The word "passion" carries with it the idea of intense wanting or craving and any intense desire sooner or later creates an imbalance and inevitable suffering. Actually anything obsessive creates incongruous behavior. For example, an immense desire for peace and justice but using anger and animosity as methods to achieve it. It's a contradiction in terms to say we fight for peace! The sisters had realized that by aligning themselves to deeper spiritual values and more peaceful approaches a noble cause needs neither tirade nor antipathy to propel it.

Sometimes sickness can make us stop and rethink the reason of our existence and why we are doing what we are doing. The sisters were open minded enough to experiment with alternative attitudes and behavior. In fact a change of method and attitude contributed to the cure of one of them and the other, together with her physical therapy, is also on a course of attitudinal therapy and is seeing the improvement physically and mentally.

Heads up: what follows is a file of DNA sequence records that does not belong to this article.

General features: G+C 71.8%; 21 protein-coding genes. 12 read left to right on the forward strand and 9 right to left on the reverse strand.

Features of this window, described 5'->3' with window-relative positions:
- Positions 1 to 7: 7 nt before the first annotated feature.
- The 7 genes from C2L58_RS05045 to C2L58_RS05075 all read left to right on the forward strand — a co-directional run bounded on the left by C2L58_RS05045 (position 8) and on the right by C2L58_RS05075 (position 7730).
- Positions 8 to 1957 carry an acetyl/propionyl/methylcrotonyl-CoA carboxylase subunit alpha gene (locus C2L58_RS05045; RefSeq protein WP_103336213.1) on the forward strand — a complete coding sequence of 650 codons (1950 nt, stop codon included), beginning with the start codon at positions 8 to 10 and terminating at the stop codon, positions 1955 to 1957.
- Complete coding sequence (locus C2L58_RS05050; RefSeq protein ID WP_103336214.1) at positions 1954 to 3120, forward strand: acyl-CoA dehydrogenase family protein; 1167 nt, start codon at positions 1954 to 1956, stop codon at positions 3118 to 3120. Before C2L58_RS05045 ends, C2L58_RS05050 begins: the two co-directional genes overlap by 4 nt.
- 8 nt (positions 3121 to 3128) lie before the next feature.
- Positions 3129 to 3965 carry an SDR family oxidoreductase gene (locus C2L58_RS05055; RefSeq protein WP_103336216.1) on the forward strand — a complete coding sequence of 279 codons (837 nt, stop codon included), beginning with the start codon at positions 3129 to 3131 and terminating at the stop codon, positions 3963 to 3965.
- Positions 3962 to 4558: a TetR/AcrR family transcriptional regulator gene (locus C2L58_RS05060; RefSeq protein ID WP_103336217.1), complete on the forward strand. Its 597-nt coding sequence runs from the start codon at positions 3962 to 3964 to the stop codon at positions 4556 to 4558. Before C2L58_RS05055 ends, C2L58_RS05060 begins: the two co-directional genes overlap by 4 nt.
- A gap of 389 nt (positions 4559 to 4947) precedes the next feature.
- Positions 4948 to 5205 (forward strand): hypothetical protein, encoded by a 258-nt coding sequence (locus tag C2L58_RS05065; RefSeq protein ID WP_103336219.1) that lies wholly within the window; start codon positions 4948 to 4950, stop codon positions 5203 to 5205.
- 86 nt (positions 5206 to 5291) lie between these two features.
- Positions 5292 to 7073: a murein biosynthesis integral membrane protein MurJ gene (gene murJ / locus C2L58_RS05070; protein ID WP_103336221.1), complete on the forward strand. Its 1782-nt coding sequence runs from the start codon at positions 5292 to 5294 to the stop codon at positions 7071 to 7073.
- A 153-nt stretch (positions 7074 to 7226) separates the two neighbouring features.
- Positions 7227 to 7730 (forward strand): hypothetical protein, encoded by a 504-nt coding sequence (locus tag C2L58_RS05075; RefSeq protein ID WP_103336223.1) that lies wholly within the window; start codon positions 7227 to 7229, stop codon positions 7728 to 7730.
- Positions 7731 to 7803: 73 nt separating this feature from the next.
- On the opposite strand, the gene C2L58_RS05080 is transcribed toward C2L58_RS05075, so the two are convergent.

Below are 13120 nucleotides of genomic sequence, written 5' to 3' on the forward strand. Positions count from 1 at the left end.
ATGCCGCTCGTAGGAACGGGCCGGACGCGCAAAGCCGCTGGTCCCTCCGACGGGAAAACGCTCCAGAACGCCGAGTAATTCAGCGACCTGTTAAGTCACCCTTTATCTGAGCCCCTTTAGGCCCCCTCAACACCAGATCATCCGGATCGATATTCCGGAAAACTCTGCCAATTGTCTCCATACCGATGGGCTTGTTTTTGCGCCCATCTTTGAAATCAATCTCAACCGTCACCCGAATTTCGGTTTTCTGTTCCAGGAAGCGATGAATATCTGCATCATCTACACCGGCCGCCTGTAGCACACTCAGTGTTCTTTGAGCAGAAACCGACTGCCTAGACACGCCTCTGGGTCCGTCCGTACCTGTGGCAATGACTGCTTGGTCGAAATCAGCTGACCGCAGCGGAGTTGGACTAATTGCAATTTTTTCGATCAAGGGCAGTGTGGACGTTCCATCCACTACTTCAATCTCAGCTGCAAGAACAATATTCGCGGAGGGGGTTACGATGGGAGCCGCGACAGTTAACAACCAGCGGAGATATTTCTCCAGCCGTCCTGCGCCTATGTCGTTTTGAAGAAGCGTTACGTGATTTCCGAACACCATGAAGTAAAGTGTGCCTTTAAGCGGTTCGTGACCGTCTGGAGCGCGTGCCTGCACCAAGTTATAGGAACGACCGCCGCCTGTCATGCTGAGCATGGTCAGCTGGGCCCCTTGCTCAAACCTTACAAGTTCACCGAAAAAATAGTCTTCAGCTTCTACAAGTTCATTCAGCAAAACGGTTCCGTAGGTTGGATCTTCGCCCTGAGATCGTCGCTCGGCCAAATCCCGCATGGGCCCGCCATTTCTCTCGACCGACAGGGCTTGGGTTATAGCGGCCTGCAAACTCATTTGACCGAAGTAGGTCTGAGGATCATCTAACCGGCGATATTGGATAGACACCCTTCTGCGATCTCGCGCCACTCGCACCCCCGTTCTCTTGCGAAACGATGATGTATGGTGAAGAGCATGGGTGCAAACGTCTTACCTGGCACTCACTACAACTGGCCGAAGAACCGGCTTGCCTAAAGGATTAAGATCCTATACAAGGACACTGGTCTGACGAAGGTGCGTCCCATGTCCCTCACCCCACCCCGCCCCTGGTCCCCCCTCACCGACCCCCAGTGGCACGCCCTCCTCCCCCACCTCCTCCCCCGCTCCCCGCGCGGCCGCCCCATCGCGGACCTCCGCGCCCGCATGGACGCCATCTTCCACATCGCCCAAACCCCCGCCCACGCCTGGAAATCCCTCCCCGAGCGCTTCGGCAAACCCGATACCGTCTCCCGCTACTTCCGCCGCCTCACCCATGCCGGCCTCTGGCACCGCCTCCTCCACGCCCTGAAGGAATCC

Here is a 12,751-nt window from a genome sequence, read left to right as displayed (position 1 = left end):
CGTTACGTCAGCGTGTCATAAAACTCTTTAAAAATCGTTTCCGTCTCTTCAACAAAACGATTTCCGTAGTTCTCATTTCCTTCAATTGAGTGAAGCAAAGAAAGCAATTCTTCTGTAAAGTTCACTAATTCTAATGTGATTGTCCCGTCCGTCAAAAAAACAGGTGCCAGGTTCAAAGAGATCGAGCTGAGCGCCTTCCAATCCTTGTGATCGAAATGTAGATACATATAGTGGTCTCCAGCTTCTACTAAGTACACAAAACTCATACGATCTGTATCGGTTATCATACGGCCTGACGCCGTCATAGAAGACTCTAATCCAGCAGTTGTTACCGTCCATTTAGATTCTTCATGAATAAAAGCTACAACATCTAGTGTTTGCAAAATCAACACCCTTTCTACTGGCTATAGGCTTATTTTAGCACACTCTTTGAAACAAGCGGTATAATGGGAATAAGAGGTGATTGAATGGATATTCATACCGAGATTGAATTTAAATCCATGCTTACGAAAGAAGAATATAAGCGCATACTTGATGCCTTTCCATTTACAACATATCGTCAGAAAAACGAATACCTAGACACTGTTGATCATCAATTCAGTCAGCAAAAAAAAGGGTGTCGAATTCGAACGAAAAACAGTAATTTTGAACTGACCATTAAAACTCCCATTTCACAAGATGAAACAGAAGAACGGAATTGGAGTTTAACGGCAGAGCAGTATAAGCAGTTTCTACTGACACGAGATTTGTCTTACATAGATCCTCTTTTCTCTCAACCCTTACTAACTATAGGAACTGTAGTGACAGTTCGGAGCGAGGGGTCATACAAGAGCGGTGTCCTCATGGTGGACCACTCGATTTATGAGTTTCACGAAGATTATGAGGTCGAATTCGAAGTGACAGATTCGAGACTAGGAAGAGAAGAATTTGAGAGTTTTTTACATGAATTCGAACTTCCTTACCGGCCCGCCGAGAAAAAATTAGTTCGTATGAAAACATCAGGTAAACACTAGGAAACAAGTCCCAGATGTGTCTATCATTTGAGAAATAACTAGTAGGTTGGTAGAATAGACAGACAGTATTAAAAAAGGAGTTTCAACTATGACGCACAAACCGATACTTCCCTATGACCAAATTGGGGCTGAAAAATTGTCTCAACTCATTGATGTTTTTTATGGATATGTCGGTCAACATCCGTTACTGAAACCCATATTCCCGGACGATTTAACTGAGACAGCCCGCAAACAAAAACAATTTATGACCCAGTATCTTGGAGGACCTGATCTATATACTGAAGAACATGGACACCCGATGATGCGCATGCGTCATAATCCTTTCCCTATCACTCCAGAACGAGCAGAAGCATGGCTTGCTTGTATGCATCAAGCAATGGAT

No matter the excuse bitter feelings and pent up enmity creates a detrimental energy in mind and body that sabotage the self . Actually at the talk on "Karma", a term which people use but do not really understand so well, the ideas of punishment and "just deserts" were clarified. In the Philippines as well as in India the word is used a lot and it is understood as deserved sorrow and destined suffering, an idea that possibly helps perpetuate certain social and mental systems that inhibit personal progress.